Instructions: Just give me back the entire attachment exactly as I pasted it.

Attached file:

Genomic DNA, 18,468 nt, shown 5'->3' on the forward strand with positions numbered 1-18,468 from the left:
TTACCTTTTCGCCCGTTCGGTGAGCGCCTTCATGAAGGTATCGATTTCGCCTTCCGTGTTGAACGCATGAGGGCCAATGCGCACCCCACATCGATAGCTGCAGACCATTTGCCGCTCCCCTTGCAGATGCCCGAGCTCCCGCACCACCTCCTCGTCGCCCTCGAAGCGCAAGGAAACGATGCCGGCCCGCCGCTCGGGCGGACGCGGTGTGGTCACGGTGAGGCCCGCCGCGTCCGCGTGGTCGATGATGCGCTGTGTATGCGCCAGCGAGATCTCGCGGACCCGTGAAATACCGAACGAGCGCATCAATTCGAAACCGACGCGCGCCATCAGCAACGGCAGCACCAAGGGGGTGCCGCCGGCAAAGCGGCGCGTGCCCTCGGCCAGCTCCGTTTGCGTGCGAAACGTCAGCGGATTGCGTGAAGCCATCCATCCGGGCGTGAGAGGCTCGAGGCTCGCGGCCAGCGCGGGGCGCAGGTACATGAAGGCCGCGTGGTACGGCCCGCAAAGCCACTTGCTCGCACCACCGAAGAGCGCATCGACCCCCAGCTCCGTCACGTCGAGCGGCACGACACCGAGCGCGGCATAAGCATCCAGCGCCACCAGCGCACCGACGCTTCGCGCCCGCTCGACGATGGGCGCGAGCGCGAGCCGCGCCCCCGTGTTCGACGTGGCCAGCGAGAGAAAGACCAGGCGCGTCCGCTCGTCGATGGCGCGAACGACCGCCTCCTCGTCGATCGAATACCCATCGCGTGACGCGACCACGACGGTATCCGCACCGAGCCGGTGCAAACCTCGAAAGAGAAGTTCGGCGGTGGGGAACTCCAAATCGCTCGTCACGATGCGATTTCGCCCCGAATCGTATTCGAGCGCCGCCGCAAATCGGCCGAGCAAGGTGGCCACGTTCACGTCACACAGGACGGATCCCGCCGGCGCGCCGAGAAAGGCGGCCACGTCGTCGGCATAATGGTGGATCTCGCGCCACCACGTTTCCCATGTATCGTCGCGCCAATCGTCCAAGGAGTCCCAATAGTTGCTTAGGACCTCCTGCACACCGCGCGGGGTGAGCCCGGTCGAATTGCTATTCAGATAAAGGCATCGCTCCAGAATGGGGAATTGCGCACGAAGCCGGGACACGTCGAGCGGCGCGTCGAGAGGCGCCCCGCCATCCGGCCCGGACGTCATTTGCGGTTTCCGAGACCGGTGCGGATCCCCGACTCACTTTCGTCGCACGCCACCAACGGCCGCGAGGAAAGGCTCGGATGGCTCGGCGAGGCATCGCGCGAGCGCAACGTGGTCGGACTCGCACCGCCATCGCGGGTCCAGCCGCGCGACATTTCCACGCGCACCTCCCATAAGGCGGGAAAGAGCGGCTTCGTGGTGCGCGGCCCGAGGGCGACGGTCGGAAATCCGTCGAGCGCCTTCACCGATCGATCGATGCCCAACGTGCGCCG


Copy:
Genomic DNA, 18,468 nt, shown 5'->3' on the forward strand with positions numbered 1-18,468 from the left:
TTACCTTTTCGCCCGTTCGGTGAGCGCCTTCATGAAGGTATCGATTTCGCCTTCCGTGTTGAACGCATGAGGGCCAATGCGCACCCCACATCGATAGCTGCAGACCATTTGCCGCTCCCCTTGCAGATGCCCGAGCTCCCGCACCACCTCCTCGTCGCCCTCGAAGCGCAAGGAAACGATGCCGGCCCGCCGCTCGGGCGGACGCGGTGTGGTCACGGTGAGGCCCGCCGCGTCCGCGTGGTCGATGATGCGCTGTGTATGCGCCAGCGAGATCTCGCGGACCCGTGAAATACCGAACGAGCGCATCAATTCGAAACCGACGCGCGCCATCAGCAACGGCAGCACCAAGGGGGTGCCGCCGGCAAAGCGGCGCGTGCCCTCGGCCAGCTCCGTTTGCGTGCGAAACGTCAGCGGATTGCGTGAAGCCATCCATCCGGGCGTGAGAGGCTCGAGGCTCGCGGCCAGCGCGGGGCGCAGGTACATGAAGGCCGCGTGGTACGGCCCGCAAAGCCACTTGCTCGCACCACCGAAGAGCGCATCGACCCCCAGCTCCGTCACGTCGAGCGGCACGACACCGAGCGCGGCATAAGCATCCAGCGCCACCAGCGCACCGACGCTTCGCGCCCGCTCGACGATGGGCGCGAGCGCGAGCCGCGCCCCCGTGTTCGACGTGGCCAGCGAGAGAAAGACCAGGCGCGTCCGCTCGTCGATGGCGCGAACGACCGCCTCCTCGTCGATCGAATACCCATCGCGTGACGCGACCACGACGGTATCCGCACCGAGCCGGTGCAAACCTCGAAAGAGAAGTTCGGCGGTGGGGAACTCCAAATCGCTCGTCACGATGCGATTTCGCCCCGAATCGTATTCGAGCGCCGCCGCAAATCGGCCGAGCAAGGTGGCCACGTTCACGTCACACAGGACGGATCCCGCCGGCGCGCCGAGAAAGGCGGCCACGTCGTCGGCATAATGGTGGATCTCGCGCCACCACGTTTCCCATGTATCGTCGCGCCAATCGTCCAAGGAGTCCCAATAGTTGCTTAGGACCTCCTGCACACCGCGCGGGGTGAGCCCGGTCGAATTGCTATTCAGATAAAGGCATCGCTCCAGAATGGGGAATTGCGCACGAAGCCGGGACACGTCGAGCGGCGCGTCGAGAGGCGCCCCGCCATCCGGCCCGGACGTCATTTGCGGTTTCCGAGACCGGTGCGGATCCCCGACTCACTTTCGTCGCACGCCACCAACGGCCGCGAGGAAAGGCTCGGATGGCTCGGCGAGGCATCGCGCGAGCGCAACGTGGTCGGACTCGCACCGCCATCGCGGGTCCAGCCGCGCGACATTTCCACGCGCACCTCCCATAAGGCGGGAAAGAGCGGCTTCGTGGTGCGCGGCCCGAGGGCGACGGTCGGAAATCCGTCGAGCGCCTTCACCGATCGATCGATGCCCAACGTGCGCCG